It was shown in PD cellular and animal models that mitochondrial network is highly fragmented. Mitochondrial fission is a prerequisite for the selective targeting of dysfunctional mitochondria for degradation by the lysosome in a process called mitophagy (Santos et al., 2015; Esteves et al., 2018). Nevertheless, it was recently proven that mitochondrial fission leads to the exposure of the inner membrane phospholipid, cardiolipin, which serves an important defensive function for the elimination of damaged mitochondria (Chu et al., 2013). Since cardiolipin is only found in mitochondrial and bacterial membranes it is considered a mitochondrial-derived DAMP that is detected by the Nlrp3 (He et al., 2016). NLR and TLR activation trigger the production of pro-inflammatory cytokines and AMPs (Lampron et al., 2013). Recently, it was also demonstrated that PD-associated SNCA proteins might be involved in the innate immunity response (Stolzenberg et al., 2017). It was proven that SNCA production mobilizes immune defenses against pathogens and the levels of mRNA of inflammatory cytokines in colonic biopsies from PD patients correlates with disease duration (Devos et al., 2013). Moreover, it was described that SNCA inserts in the mitochondrial membrane leading to mitochondrial dysfunction and also potentiate its fragmentation (Shen et al., 2014). These results seem to point to a positive feedback loop whereas mitochondrial dysfunction increases cardiolipin exposure, which in turn activates neuronal innate immunity. The question still remains on what is the role of SNCA under these conditions, one possibility being its involvement in the innate immunity pathway culminating in the potentiation of mitochondrial dysfunction.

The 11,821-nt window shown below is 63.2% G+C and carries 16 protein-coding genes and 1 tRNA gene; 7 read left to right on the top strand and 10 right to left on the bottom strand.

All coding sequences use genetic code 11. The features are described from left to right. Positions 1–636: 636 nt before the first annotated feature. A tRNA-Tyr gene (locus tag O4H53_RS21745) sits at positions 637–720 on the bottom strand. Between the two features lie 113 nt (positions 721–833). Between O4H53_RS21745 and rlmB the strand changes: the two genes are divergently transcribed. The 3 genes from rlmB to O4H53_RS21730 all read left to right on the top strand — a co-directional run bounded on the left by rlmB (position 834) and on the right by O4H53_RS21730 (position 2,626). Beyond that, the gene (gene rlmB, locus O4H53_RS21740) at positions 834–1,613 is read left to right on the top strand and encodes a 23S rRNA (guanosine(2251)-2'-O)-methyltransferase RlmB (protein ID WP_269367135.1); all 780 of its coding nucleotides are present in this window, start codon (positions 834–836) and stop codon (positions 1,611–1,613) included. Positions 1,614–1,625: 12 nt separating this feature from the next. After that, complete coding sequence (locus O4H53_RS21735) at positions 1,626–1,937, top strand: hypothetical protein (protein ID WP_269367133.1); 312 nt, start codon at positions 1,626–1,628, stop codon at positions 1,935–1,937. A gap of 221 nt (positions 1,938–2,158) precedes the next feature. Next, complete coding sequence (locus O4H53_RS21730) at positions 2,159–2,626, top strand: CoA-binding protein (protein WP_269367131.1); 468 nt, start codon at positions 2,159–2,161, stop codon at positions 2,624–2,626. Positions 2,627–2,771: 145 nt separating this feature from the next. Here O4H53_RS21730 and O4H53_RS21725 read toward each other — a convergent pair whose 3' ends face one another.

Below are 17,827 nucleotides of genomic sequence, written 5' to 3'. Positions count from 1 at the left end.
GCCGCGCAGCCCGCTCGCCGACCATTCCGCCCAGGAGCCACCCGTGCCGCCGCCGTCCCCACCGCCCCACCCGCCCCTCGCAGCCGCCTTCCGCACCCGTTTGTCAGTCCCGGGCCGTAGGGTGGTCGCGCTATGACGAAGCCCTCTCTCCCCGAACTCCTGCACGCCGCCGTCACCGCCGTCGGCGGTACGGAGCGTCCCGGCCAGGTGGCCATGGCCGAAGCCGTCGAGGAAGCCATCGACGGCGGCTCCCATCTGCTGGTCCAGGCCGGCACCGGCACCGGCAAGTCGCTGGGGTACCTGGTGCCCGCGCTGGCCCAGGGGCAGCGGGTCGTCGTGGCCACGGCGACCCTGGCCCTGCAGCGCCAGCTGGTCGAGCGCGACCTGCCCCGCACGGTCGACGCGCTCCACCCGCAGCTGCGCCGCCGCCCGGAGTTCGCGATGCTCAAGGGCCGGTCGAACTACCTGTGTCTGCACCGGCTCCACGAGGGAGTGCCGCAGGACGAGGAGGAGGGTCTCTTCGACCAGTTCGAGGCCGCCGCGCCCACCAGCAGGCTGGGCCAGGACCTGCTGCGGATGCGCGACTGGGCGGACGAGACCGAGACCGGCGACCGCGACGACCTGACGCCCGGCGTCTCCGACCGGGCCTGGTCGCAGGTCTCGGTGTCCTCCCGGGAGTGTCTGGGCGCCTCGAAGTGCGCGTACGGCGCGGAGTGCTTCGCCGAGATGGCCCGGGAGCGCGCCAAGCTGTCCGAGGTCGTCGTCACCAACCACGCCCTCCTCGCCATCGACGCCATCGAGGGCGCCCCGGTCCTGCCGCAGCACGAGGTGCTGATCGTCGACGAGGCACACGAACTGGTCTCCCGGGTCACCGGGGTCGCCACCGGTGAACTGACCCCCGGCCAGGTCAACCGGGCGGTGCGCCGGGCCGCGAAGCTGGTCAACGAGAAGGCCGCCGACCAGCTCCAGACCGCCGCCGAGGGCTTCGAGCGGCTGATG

Mitochondria: Targets of the Human Microbiome